The October post-meeting RBA statement was a little more upbeat about the coming bounce out of Delta. I already had the view that the RBA was building toward a faster taper in February, so the usual caveats about confirmation bias apply.
Whereas the September post-meeting statement was cautious about the timing and strength of the post-Delta bounce-back, the October post-meeting statement noted that firms are looking to hire in anticipation of the re-opening.
the Bank’s business liaison and data on job vacancies suggest that many firms are seeking to hire workers ahead of the expected reopening in October and November.RBA October 2021, post-meeting statement (my emphasis)
This was entirely new, and balanced their prior concern about the timing and pace of the bounce-back (and caution about the nature of an endemic-COVID recovery). Whatever the state of the economy in mid 2022, it looks like the initial bounce back from Delta is going to be strong. I think it’ll ultimately disappoint the RBA’s forecasts, but that’s not going to be clear until H2’22.
Significantly, their concerns about slowing global growth and China didn’t feature in the October post-meeting statement. These points had been a feature of the September minutes (risks often percolate from the minutes into the post-meeting statement) but they didn’t make the cut today. I think that tells you a lot about the optimism that the RBA is trying to project. They aren’t going to ease again and they want to be a source of confidence (Gov Lowe’s cup is famously half-full) … so they cheer-lead.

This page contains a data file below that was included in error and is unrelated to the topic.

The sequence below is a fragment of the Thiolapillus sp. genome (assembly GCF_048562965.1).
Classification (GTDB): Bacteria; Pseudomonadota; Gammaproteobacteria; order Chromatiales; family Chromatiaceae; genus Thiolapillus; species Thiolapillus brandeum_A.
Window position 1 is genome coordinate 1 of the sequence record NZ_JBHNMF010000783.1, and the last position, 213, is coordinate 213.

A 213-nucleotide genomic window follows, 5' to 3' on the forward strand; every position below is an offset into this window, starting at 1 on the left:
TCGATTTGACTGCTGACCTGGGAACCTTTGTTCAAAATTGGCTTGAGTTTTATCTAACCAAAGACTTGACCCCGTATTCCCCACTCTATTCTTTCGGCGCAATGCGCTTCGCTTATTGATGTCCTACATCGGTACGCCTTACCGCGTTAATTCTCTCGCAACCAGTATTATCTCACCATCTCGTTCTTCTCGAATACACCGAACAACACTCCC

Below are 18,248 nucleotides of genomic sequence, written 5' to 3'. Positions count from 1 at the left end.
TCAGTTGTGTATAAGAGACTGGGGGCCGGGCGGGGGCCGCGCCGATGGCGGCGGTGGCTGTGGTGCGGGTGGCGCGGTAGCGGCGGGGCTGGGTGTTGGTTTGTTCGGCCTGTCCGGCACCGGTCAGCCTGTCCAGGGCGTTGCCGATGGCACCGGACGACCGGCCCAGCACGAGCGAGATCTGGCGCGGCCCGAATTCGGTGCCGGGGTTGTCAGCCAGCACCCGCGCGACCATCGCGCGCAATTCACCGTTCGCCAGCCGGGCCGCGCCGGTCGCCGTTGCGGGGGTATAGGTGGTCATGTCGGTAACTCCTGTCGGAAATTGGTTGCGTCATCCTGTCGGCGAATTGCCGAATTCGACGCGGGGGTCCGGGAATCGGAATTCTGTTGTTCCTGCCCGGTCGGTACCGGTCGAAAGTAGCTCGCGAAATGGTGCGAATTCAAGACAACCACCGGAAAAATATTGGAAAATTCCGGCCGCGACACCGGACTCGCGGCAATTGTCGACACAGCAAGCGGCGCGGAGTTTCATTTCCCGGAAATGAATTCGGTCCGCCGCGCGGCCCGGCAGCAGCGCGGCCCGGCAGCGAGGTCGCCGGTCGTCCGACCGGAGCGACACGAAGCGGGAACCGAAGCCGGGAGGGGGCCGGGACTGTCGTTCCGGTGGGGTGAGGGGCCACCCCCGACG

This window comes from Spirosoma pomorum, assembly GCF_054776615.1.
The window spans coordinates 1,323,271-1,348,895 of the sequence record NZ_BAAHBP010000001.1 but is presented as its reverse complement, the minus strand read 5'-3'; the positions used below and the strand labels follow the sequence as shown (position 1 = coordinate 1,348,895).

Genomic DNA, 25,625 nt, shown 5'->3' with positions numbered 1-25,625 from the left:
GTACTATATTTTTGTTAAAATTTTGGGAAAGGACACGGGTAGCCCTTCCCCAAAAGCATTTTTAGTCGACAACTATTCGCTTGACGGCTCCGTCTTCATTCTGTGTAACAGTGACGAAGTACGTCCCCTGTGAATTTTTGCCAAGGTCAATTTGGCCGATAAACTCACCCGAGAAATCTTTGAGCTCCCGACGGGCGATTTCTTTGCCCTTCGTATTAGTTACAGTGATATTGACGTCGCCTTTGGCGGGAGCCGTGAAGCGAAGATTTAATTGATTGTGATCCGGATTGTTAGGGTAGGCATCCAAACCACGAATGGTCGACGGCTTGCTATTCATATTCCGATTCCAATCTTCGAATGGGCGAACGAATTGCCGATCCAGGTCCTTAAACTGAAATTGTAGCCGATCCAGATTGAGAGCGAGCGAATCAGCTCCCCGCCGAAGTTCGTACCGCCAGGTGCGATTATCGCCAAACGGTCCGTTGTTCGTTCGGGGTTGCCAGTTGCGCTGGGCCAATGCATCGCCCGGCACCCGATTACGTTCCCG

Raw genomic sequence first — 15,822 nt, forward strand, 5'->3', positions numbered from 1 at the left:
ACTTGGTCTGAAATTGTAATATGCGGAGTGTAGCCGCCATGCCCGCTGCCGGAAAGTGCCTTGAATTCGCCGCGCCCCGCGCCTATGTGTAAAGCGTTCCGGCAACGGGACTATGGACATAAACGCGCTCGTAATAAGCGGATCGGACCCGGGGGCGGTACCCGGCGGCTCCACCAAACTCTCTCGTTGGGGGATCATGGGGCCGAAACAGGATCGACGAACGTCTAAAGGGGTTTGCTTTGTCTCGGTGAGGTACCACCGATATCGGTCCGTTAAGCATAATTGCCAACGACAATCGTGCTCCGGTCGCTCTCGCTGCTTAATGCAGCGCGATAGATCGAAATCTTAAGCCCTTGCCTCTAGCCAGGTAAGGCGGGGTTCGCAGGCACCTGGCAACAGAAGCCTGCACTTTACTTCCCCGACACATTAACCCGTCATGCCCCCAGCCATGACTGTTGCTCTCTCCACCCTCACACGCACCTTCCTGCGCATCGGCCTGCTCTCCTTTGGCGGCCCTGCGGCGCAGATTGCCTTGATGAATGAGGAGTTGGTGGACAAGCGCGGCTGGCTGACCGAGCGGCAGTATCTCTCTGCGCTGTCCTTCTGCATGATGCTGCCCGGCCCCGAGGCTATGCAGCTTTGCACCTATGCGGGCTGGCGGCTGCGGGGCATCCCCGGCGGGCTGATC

Coming into the October meeting, there was much anticipation of the housing / macro-prudential section of the post-meeting statement. The housing paragraph was tweaked to add “and that loan serviceability buffers are appropriate” to the existing edict that “it is important that lending standards are maintained”. The word “buffers” didn’t make it into RBA Bullock’s recent speech, The Housing Market and Financial Stability, so I’m pretty sure that this is something new. My guess is that the CoFR decided that raising the interest serviceability floor, or similar, was the right way to limit financial stability risks in the housing market.
To the extent that tighter macro-prudential policies cool the housing market, they will slow the return to full employment and 2.5% inflation, so these may be a reason that hikes are delayed. However, that’s some way of from being relevant just now.
I still think they they are going to be fast to taper, and slow to hike. I expect a 2bn taper to 2bn per week in February, but that hikes will come much later, probably in 2025.